Michael Mosley’s body finally spotted from boat thanks to ‘glint from watch’ after laying for 5 days 90 secs from safety

DR Michael Mosley’s body was finally spotted five days after he disappeared because of a glint from his watch, a witness claims.

The health guru, 67, was tragically just a 90-second walk from the safety of a beach resort bar on the Greek island of Symi when he collapsed.

Michael Mosley is pictured for the last time on the beach before heading off with a watch on his wrist


Michael Mosley is pictured for the last time on the beach before heading off with a watch on his wristCredit: Facebook
Police at the scene in Agia Marina after a body was discovered


Police at the scene in Agia Marina after a body was discoveredCredit: Simon Jones
Spot where the body was found is circled just a short distance from bar


Spot where the body was found is circled just a short distance from bar


Dr Mosley’s wife Clare Bailey raised the alarm on Wednesday evening after her husband failed to return back to their holiday home.

Described as “adventurous” by his partner, Dr Mosley has decided to walk back to their accommodation after visiting St Nikolas beach with two friends.

But what should have been a 20-minute walk turned into a tragedy as Dr Mosley’s body was eventually found more than two miles from his intended destination.

According to a witness, Dr Mosley was found on Sunday morning after someone noticed a shine from his watch.

More on Dr Michael Mosley

Mayor Eleftherios Papakaloudoukas was accompanying a TV crew on a boat when they spotted “something black” near a fence at Agia Marina.

A journalist on the boat said the shine from Dr Mosley’s watch was also noticed on a camera as they zoomed in.

Bar manager Ilias Tsavaris was asked to go and look – and said he also immediately saw the “glint from a watch”.

Questions remain over how Dr Mosley ended up on the mountainous route.

There are theories Dr Mosley was either trying to get to the resort just 100 yards away or had been heading to the sea hoping to cool off in 37C temperatures.

It is thought he could have then collapsed or slipped and banged his head.

Beloved doc Michael Mosley transformed the lives of millions and popularised 5:2 diet used by stars in 20-year TV career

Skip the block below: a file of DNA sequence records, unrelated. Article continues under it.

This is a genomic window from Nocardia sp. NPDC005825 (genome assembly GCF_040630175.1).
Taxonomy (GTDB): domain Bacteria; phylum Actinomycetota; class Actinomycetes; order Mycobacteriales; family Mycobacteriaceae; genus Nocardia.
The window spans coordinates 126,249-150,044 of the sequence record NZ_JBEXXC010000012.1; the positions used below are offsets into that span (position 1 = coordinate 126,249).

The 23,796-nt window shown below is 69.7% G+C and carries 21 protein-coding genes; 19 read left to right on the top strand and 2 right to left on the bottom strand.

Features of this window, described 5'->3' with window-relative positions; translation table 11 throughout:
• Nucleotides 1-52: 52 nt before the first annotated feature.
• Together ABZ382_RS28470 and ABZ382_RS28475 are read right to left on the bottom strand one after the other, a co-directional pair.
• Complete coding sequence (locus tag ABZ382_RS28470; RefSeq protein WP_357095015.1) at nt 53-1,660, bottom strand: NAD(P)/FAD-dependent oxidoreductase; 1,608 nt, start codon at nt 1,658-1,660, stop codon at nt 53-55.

Mayor Papakaloudoukas believes, however, that Dr Mosley could have “felt rather unwell and laid down” before dying.

Dr Mosley is feared to have lost his bearings trying to walk from a beach to his holiday home on the island.

His body was finally found 100 yards from the safety of a restaurant — and 150 yards from a spot searched by their four grown-up children the day before.

He is understood to have taken a wrong turn – ending up on a rocky, mountainous trek for nearly two hours in unforgiving 37C heat.

Dr Mosley’s movements between when he was last seen in Pedi just before 2pm and when he was seen on CCTV making his final walk towards bar at around 3.45pm remain a mystery.

The walk from Pedi to Agia Marina – where he was found – normally takes around 30 to 40 minutes if you stick to the path, yet it took Dr Mosley at least one hour and 45 minutes.

Timeline of Dr Mosley’s disappearance


  • 1.30pm: Dr Mosley decides to walk home alone to his holiday home in the town of Symi after going for a swim at a beach
  • 1.50pm: The walk home is said to take around 20 minutes from Saint Nikolaos beach despite the doctor never making it back
  • 1.52pm: CCTV catches Dr Mosley walking past a shop in Pedi
  • Approx 2.20pm: Witnesses claim to have seen Dr Mosley talking to an elderly man in the town with one other person present
  • 2.30pm-5pm: Doc was last seen on a house camera on a treacherous path heading towards the Agia Marina
  • 7.30pm: Dr Mosley’s wife, Dr Clare Bailey, raises the alarm and calls cops


  • 10.30am: Police file missing person report and the search gets underway
  • 11am: Police appeal for any information
  • 2pm: Six firefighters, a vehicle and a drone team were all seen arriving in Symi from Rhodes
  • 7pm: Helicopters deployed over the island
  • 8pm: First day of the search called off for the night


  • 7am Extra police squadrons, coast guard officials, specially-trained sniffer dogs and military helicopters helped in the search
  • 5pm The first CCTV images are released of Dr Mosley with his umbrella near the Blue Corner bar


  • 7am Police launch a search of a new area of around 7km as they step up the hunt
  • 10.50am: New CCTV is released showing Mosley leaving Pedi and heading towards mountainous path